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Legitimation, professionalisation and accountability in higher education studies: an intergenerational story

Legitimation, professionalisation and accountability in higher education studies: an intergenerational story
Legitimation, professionalisation and accountability in higher education studies: an intergenerational story
The core themes of research into higher education studies (HES) have previously been identified through quantitative approaches focused on publication patterns, but there is a lack of fine-grained, qualitative analysis about the development of the field. This paper provides an intergenerational analysis of the emergence of HES in the UK since the 1960s drawing on autobiographical accounts. It reveals that many who conduct HES research retain a strong sense of disciplinary affiliation and regard its continuing epistemological health as closely linked to maintaining open borders with other disciplines. The professionalisation of the field is regarded as a mixed blessing bringing with it challenges with respect to maintaining an accessible approach to scholarship and communication with public and policy audiences. HES provides a case example of how a new academic subfield has undergone generational challenges in, respectively, seeking legitimacy, being professionalised and most recently responding to greater demands for accountability.
Higher education studies, academic tribes and territories, sociology of science, autobiographical research, intergenerational analysis
0307-5079
1-11
Macfarlane, Bruce J.
3e2b9eb0-1772-4642-bb51-ab49cc5b748c
Burg, Damon
308af4dc-b388-47aa-b5cd-edbc4d130a6e
Macfarlane, Bruce J.
3e2b9eb0-1772-4642-bb51-ab49cc5b748c
Burg, Damon
308af4dc-b388-47aa-b5cd-edbc4d130a6e

Macfarlane, Bruce J. and Burg, Damon (2019) Legitimation, professionalisation and accountability in higher education studies: an intergenerational story. Studies in Higher Education, 1-11. (doi:10.1080/03075079.2017.1376640).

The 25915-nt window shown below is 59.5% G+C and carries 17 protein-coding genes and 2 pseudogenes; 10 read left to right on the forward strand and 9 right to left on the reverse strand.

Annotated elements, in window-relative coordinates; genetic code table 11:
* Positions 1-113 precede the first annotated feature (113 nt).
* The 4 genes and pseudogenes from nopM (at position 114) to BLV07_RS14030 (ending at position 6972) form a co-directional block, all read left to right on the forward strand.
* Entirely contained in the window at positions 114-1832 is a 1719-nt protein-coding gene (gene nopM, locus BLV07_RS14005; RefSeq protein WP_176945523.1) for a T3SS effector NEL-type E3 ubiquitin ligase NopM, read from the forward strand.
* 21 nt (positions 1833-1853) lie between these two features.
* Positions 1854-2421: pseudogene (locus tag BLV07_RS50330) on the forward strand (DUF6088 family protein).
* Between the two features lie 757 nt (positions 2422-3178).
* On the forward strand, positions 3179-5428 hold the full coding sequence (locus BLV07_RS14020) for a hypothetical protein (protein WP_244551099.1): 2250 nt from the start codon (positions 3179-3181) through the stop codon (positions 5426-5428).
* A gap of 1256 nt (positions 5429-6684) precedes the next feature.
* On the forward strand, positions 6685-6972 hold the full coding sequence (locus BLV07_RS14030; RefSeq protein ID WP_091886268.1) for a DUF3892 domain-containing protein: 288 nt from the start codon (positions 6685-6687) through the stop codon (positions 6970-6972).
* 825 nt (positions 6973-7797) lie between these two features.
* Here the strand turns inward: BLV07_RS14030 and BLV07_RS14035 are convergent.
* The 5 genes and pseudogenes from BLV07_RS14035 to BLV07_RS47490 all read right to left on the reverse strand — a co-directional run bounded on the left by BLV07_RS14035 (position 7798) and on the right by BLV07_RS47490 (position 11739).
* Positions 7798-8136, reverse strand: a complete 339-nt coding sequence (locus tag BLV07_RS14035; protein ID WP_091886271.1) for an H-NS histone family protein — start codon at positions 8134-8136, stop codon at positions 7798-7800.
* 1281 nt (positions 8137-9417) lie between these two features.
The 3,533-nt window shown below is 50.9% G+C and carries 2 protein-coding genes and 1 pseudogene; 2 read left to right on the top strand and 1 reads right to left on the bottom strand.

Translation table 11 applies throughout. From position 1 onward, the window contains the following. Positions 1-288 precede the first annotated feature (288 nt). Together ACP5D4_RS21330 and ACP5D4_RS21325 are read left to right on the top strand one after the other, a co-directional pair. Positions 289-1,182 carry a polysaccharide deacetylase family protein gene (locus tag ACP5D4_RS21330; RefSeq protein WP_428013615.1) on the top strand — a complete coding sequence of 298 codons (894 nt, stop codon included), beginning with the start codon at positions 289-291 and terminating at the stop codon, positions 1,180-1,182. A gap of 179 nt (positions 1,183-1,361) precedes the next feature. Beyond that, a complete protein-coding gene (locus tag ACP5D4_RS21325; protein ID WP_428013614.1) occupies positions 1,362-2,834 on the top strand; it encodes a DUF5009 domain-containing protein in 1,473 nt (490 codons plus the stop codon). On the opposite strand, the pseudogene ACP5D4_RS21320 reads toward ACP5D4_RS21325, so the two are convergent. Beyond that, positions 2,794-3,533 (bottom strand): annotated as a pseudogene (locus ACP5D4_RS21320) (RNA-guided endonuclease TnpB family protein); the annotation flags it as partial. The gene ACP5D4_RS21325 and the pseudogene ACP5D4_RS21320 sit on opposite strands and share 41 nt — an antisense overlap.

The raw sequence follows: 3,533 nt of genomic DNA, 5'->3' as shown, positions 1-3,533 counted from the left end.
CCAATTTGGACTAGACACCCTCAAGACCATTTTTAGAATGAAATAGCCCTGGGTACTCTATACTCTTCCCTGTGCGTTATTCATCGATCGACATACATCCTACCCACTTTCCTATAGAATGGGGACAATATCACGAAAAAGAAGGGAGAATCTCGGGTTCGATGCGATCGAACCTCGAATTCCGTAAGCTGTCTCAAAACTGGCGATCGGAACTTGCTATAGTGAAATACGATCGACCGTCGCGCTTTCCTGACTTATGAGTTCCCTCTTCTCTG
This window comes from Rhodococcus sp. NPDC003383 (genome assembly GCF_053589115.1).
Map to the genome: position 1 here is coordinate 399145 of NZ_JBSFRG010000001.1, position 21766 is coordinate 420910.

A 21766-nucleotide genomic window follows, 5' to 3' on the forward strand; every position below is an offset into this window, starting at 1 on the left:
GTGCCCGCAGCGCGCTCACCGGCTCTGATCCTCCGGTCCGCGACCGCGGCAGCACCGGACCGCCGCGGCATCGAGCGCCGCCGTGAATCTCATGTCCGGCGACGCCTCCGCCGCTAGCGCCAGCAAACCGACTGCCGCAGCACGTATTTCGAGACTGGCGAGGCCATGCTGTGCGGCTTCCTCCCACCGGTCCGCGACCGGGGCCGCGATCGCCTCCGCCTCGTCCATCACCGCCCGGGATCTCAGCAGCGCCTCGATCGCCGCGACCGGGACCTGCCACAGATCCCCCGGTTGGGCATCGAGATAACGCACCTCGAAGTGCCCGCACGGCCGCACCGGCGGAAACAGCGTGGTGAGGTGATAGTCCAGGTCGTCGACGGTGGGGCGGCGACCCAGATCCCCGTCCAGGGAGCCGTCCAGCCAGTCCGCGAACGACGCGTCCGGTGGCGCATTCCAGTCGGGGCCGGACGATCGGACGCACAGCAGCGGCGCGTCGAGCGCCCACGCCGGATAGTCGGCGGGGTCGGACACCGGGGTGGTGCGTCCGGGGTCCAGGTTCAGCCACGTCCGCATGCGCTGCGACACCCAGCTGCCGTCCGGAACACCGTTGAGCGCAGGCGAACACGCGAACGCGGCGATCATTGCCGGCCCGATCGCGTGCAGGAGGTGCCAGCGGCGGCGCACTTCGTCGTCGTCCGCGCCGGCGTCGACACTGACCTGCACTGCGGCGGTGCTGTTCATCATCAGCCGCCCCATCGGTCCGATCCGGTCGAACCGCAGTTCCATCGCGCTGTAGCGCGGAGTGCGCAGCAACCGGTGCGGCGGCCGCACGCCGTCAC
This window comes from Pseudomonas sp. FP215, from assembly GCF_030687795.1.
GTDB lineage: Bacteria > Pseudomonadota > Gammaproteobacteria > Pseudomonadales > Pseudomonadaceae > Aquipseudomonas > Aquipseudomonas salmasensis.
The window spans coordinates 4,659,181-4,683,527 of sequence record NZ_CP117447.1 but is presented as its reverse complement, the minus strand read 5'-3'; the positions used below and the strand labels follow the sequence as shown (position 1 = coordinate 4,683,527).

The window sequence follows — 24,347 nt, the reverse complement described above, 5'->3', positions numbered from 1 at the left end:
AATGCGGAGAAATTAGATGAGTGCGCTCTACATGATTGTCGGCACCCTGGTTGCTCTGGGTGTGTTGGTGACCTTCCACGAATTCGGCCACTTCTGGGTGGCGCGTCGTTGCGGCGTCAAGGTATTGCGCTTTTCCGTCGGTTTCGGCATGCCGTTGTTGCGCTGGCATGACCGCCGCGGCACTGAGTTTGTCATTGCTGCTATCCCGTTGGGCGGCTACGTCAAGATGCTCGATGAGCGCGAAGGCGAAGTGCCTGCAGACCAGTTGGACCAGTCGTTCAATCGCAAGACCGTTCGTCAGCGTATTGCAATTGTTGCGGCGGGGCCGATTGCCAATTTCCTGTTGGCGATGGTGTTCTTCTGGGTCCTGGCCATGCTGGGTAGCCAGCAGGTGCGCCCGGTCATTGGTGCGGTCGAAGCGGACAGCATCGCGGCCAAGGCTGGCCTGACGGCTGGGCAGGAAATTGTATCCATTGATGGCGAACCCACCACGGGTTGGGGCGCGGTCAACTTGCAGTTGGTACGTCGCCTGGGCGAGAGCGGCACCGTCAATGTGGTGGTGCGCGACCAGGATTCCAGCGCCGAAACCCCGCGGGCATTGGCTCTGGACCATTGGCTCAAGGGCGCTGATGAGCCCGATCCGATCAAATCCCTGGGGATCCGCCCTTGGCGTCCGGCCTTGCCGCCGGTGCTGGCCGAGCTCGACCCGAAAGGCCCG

Record type: Article

Abstract

The core themes of research into higher education studies (HES) have previously been identified through quantitative approaches focused on publication patterns, but there is a lack of fine-grained, qualitative analysis about the development of the field. This paper provides an intergenerational analysis of the emergence of HES in the UK since the 1960s drawing on autobiographical accounts. It reveals that many who conduct HES research retain a strong sense of disciplinary affiliation and regard its continuing epistemological health as closely linked to maintaining open borders with other disciplines. The professionalisation of the field is regarded as a mixed blessing bringing with it challenges with respect to maintaining an accessible approach to scholarship and communication with public and policy audiences. HES provides a case example of how a new academic subfield has undergone generational challenges in, respectively, seeking legitimacy, being professionalised and most recently responding to greater demands for accountability.

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More information

Accepted/In Press date: 27 August 2017
e-pub ahead of print date: 19 September 2017
Published date: 4 March 2019
Keywords: Higher education studies, academic tribes and territories, sociology of science, autobiographical research, intergenerational analysis

Identifiers

Local EPrints ID: 419948
URI: https://eprints.soton.ac.uk/id/eprint/419948
ISSN: 0307-5079
PURE UUID: 9bd30289-886a-431b-8340-f1515c1ae4c7

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Date deposited: 24 Apr 2018 16:30
Last modified: 15 Jul 2019 17:20

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Contributors

Author: Bruce J. Macfarlane
Author: Damon Burg

University divisions

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